Rose Recommends: February | Reading about Reading

It’s hard to believe February is almost over. 2017 has been quite an exciting year so far for me. The 3 classes I’m taking for grad school are some of the best I’ve taken yet, and today I’m recommending one of my readings from class! Don’t worry, it’s totally not boring!

My favorite class this semester is called Literacy, Reading, and Readers. It’s basically my dream class because we get to talk about how and why people learn to read, how reading communities are formed, the history and culture of reading, the power dynamics of language and literacy, and lots more. It’s amazing. One of the books we read to start the semester was Alberto Manguel’s A History of Reading. It looks like dis:

A History of Reading by Alberto Manguel

There’s a lot of sticky notes in my copy because I love this book.

Although it may sound dry, this is actually not an “academic” book. It is a work of popular non-fiction, not a textbook or an obscure academic monograph. You can probably find it at a Barnes & Noble (if they have a well-stocked literary section). And all people who love reading should read this!

The book is organized not exactly chronologically, as you might expect, but more by topic. For example, there is a chapter on translation, a chapter on metaphors for reading, a chapter on illustrations, and a chapter on reading in bed! The book does move a bit chronologically through time, but it will jump back and forth depending on the topic at hand, which I found to be more engaging than just reading a chronological history. The author also tells stories about his own life that have to do with reading, which really brings out the author’s personality so that it’s not an “author-less” non-fiction book.

I learned so many interesting things from this book – hence the huge amount of sticky notes pictured above. I will share with you one of my favorite parts. In the chapter about stealing books, Manguel talks about measures old libraries took to prevent theft. In a monastery in Barcelona, there was a sign that read:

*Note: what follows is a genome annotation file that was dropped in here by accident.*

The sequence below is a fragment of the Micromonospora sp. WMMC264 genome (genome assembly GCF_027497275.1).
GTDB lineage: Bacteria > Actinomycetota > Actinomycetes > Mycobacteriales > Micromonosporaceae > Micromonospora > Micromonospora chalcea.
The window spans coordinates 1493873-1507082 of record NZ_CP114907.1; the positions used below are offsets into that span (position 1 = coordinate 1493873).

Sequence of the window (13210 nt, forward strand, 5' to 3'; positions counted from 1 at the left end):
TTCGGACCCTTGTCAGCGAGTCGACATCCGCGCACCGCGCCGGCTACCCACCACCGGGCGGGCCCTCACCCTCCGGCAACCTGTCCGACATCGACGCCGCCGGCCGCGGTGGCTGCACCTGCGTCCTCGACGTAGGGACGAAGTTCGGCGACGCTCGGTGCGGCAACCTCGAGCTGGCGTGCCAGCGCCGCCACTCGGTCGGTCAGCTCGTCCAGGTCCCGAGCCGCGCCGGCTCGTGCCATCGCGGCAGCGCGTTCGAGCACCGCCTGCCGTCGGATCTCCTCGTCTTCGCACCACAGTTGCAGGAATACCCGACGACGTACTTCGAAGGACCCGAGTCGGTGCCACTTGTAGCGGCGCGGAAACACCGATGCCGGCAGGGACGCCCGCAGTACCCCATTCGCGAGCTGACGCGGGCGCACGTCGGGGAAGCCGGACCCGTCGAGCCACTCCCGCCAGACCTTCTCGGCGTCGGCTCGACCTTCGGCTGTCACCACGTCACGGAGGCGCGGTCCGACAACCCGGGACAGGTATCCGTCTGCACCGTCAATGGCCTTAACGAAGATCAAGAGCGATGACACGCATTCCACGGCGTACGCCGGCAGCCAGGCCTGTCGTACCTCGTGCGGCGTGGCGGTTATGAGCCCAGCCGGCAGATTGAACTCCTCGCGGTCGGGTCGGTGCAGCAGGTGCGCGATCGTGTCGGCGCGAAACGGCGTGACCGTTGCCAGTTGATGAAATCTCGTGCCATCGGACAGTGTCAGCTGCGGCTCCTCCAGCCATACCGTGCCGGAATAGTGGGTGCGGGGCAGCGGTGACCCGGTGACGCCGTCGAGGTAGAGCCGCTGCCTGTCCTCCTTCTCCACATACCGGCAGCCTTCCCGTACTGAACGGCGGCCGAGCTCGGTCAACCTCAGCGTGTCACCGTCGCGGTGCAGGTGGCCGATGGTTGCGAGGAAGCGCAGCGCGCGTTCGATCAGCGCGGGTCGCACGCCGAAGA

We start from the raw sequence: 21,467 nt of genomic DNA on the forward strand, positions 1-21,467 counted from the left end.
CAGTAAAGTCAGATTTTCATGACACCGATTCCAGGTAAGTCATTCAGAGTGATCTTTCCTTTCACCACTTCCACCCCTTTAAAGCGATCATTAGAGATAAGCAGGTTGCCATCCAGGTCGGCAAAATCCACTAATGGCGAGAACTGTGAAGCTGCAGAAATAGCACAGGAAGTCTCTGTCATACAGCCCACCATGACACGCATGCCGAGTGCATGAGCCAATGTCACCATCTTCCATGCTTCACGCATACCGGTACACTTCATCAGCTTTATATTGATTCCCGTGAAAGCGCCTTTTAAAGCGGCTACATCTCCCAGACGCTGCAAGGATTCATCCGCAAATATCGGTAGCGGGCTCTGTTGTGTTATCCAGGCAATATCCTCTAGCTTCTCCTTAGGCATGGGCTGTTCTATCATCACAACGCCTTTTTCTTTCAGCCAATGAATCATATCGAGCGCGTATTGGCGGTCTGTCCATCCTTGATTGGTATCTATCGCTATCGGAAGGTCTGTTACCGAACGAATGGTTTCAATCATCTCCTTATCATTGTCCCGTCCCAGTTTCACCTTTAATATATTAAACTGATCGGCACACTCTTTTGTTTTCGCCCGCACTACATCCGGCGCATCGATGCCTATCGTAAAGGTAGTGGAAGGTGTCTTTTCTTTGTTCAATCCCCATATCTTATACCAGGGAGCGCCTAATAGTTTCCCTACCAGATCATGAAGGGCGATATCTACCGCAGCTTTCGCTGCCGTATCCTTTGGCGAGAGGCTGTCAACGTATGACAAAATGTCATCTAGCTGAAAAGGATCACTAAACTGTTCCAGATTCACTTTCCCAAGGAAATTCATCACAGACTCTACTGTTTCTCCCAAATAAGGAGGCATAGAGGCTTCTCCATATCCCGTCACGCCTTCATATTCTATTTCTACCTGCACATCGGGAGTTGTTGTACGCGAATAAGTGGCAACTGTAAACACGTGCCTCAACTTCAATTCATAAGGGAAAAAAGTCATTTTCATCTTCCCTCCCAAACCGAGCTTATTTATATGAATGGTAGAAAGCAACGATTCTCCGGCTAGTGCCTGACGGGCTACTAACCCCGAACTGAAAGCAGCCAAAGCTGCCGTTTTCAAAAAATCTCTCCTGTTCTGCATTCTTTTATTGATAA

Excerpt from text

For him that steals, or borrows and returns not, a book from its owner, let it change into a serpent in his hand and rend him. Let him be struck with palsy, and all his members blased. Let him languish in pain crying aloud for mercy, and let there be no surcease to his agony till he sing in dissolution. Let bookworms gnaw at his entrails in token of the Worm that dieth not. And when at last he goes to his final punishment, let the flames of Hell consume him for ever.

If that’s not the greatest thing you’ve ever read, I don’t know what is. I told my co-workers we should post this somewhere in the library.

In short, if you’re reading this blog I’m assuming you like books, so you would love this book. Go read it.

GENRE:

Non-fiction

PAGES:

372

FOR THOSE WHO LIKE:

  • History
  • Books
  • Reading

THINGS PEOPLE MIGHT NOT LIKE:

  • Slightly academic

  • Slightly not academic enough (for those who are studied in the topic, there are some outdated ideas and gaps in the history)
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11 thoughts on “Rose Recommends: February | Reading about Reading

  1. tclinda01 says:

    I’ve got a copy of this! (though I have not read it yet) Manguel is a well-known bibliophile. This is one of my favorite collections – books about books! I would LOVE to take that class! Also recommend anything by Nicholas Basbanes, especially A Gentle Madness, and Ex Libris by Anne Fadiman.

    Liked by 1 person

  2. Paula Vince says:

    I love that you shared this a couple of weeks ago, because I’ve just come across the author in person, although I’d never heard of him before reading this blog post. Alberto Manguelo was one of the keynote speakers at my city’s Writers’ Week, and I live in Adelaide, South Australia. I wondered why his name sounded so familiar, then twigged that I’d jotted down this book recommendation. It was great to have the opportunity to buy it (different cover, same book) and have it signed. And he’s a really lovely gentleman.

    Liked by 1 person

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